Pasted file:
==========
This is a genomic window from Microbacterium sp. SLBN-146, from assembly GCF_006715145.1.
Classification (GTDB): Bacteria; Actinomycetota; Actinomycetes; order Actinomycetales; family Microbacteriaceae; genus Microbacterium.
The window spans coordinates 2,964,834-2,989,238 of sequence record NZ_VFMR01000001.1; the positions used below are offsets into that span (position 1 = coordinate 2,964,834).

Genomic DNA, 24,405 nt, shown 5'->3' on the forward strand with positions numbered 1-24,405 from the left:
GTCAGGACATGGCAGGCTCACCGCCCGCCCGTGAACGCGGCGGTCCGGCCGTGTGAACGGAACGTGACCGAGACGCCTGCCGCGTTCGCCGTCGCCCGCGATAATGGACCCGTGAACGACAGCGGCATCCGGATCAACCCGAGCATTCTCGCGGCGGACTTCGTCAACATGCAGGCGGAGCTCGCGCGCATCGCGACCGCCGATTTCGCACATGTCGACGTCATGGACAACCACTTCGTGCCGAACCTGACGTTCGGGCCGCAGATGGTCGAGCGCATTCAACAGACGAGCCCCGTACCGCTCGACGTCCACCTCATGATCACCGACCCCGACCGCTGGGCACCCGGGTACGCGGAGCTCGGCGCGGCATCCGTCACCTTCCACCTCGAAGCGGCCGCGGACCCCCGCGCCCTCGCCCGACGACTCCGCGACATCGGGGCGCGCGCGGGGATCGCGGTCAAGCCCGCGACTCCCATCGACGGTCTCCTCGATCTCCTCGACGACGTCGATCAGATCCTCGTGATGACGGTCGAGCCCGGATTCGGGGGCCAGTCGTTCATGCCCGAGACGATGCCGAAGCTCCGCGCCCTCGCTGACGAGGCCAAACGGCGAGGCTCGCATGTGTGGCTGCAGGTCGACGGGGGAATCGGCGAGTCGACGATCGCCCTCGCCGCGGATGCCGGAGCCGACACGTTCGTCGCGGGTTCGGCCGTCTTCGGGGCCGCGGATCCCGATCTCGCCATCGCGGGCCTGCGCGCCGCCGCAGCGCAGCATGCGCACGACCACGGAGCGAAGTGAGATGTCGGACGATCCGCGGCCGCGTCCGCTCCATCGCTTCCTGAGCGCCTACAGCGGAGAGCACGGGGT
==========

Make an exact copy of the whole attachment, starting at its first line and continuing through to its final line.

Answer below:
This is a genomic window from Microbacterium sp. SLBN-146, from assembly GCF_006715145.1.
Classification (GTDB): Bacteria; Actinomycetota; Actinomycetes; order Actinomycetales; family Microbacteriaceae; genus Microbacterium.
The window spans coordinates 2,964,834-2,989,238 of sequence record NZ_VFMR01000001.1; the positions used below are offsets into that span (position 1 = coordinate 2,964,834).

Genomic DNA, 24,405 nt, shown 5'->3' on the forward strand with positions numbered 1-24,405 from the left:
GTCAGGACATGGCAGGCTCACCGCCCGCCCGTGAACGCGGCGGTCCGGCCGTGTGAACGGAACGTGACCGAGACGCCTGCCGCGTTCGCCGTCGCCCGCGATAATGGACCCGTGAACGACAGCGGCATCCGGATCAACCCGAGCATTCTCGCGGCGGACTTCGTCAACATGCAGGCGGAGCTCGCGCGCATCGCGACCGCCGATTTCGCACATGTCGACGTCATGGACAACCACTTCGTGCCGAACCTGACGTTCGGGCCGCAGATGGTCGAGCGCATTCAACAGACGAGCCCCGTACCGCTCGACGTCCACCTCATGATCACCGACCCCGACCGCTGGGCACCCGGGTACGCGGAGCTCGGCGCGGCATCCGTCACCTTCCACCTCGAAGCGGCCGCGGACCCCCGCGCCCTCGCCCGACGACTCCGCGACATCGGGGCGCGCGCGGGGATCGCGGTCAAGCCCGCGACTCCCATCGACGGTCTCCTCGATCTCCTCGACGACGTCGATCAGATCCTCGTGATGACGGTCGAGCCCGGATTCGGGGGCCAGTCGTTCATGCCCGAGACGATGCCGAAGCTCCGCGCCCTCGCTGACGAGGCCAAACGGCGAGGCTCGCATGTGTGGCTGCAGGTCGACGGGGGAATCGGCGAGTCGACGATCGCCCTCGCCGCGGATGCCGGAGCCGACACGTTCGTCGCGGGTTCGGCCGTCTTCGGGGCCGCGGATCCCGATCTCGCCATCGCGGGCCTGCGCGCCGCCGCAGCGCAGCATGCGCACGACCACGGAGCGAAGTGAGATGTCGGACGATCCGCGGCCGCGTCCGCTCCATCGCTTCCTGAGCGCCTACAGCGGAGAGCACGGGGT